Mem. Torrey Bot. Club 2: 28. 1890.
Stems usually ascending to erect, occasionally somewhat viny, 0.6-1 m, glabrous. Leaves all simple, blade often 1-pinnate on distal and middle leaves on vigorous plants 4-13 × 2-9.5 cm; leaflets 2-6 plus additional tendril-like terminal leaflet, ovate, unlobed, 1.5-6 × 1-4.5 cm, not prominently reticulate; surfaces abaxially glabrous and glaucous. Inflorescences terminal and axillary, flowers solitary. Flowers ovoid to broadly urn-shaped; sepals purple or reddish purple, whitish toward tips, ovatelanceolate, 1.2-2.5 cm, margins not expanded, thick, not crispate, tomentose, tips acute, spreading, abaxially glabrous. Achenes: bodies puberulent; beak 2.5-3.5 cm, plumose. 2n = 16.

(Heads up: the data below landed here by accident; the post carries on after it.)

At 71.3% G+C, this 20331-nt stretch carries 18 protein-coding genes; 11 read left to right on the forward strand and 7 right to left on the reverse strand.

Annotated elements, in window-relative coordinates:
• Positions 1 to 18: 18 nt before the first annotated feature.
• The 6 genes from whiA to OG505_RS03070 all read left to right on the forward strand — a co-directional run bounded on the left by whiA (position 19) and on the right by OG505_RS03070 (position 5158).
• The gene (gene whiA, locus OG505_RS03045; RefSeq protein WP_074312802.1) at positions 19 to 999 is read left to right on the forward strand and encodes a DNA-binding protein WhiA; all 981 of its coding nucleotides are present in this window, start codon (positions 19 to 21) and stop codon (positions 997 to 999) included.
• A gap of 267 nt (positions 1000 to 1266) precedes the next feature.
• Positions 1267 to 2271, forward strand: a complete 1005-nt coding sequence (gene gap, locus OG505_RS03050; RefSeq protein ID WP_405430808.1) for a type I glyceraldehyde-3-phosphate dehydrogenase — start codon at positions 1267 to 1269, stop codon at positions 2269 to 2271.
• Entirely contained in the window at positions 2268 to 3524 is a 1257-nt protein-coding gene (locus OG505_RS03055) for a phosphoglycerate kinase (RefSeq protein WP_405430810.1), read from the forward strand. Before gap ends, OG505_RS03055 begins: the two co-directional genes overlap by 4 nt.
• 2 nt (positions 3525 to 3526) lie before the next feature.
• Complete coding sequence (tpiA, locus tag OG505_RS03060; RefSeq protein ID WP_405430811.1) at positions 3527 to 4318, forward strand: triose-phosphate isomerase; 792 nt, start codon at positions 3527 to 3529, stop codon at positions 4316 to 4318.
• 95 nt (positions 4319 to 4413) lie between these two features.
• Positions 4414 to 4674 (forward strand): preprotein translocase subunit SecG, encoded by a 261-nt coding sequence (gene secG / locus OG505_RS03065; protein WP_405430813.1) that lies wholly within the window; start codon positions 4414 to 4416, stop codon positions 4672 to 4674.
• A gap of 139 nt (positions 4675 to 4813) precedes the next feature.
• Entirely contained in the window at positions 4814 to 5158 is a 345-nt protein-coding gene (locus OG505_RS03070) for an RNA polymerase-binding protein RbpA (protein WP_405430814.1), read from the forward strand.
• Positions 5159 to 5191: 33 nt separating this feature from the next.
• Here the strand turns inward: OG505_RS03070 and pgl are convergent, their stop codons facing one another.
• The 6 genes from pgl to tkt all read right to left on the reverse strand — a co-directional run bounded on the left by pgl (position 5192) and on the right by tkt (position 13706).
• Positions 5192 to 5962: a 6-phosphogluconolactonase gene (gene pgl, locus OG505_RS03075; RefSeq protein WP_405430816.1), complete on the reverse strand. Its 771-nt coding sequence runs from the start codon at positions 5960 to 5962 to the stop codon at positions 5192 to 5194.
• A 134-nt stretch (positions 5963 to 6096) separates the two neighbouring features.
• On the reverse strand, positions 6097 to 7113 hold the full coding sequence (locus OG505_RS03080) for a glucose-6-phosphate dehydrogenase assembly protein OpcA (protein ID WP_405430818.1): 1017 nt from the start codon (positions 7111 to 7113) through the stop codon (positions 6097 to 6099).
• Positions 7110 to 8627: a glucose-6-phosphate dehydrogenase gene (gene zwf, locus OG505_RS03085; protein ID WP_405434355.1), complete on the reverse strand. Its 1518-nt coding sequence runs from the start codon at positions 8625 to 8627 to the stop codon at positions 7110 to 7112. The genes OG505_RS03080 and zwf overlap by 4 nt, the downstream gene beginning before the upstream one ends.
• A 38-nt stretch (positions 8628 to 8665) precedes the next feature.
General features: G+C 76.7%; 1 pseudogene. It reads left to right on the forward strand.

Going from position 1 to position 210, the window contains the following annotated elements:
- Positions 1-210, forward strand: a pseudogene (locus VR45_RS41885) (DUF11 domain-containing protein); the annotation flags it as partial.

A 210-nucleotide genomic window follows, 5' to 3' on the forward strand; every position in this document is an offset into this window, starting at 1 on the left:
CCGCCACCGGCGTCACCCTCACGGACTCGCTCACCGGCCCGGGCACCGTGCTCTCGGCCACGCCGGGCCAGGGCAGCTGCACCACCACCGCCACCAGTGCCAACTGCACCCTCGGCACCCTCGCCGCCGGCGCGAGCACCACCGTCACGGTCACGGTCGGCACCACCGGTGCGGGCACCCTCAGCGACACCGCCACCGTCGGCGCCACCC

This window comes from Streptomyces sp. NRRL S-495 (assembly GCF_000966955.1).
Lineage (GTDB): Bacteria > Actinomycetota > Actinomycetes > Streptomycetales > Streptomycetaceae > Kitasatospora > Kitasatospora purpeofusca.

Phenology: Flowering spring–early summer.
Habitat: Calcareous, dry woods, glades, rock outcrops
Elevation: 200-600 m
Of conservation concern.
Clematis addisonii is known only from Botetourt, Montgomery, Roanoke, and Rockbridge counties in western Virginia. Reports of this infrequent species from other southeastern states have been based on misidentified specimens (W. M. Dennis 1976).
"thick" is not a number.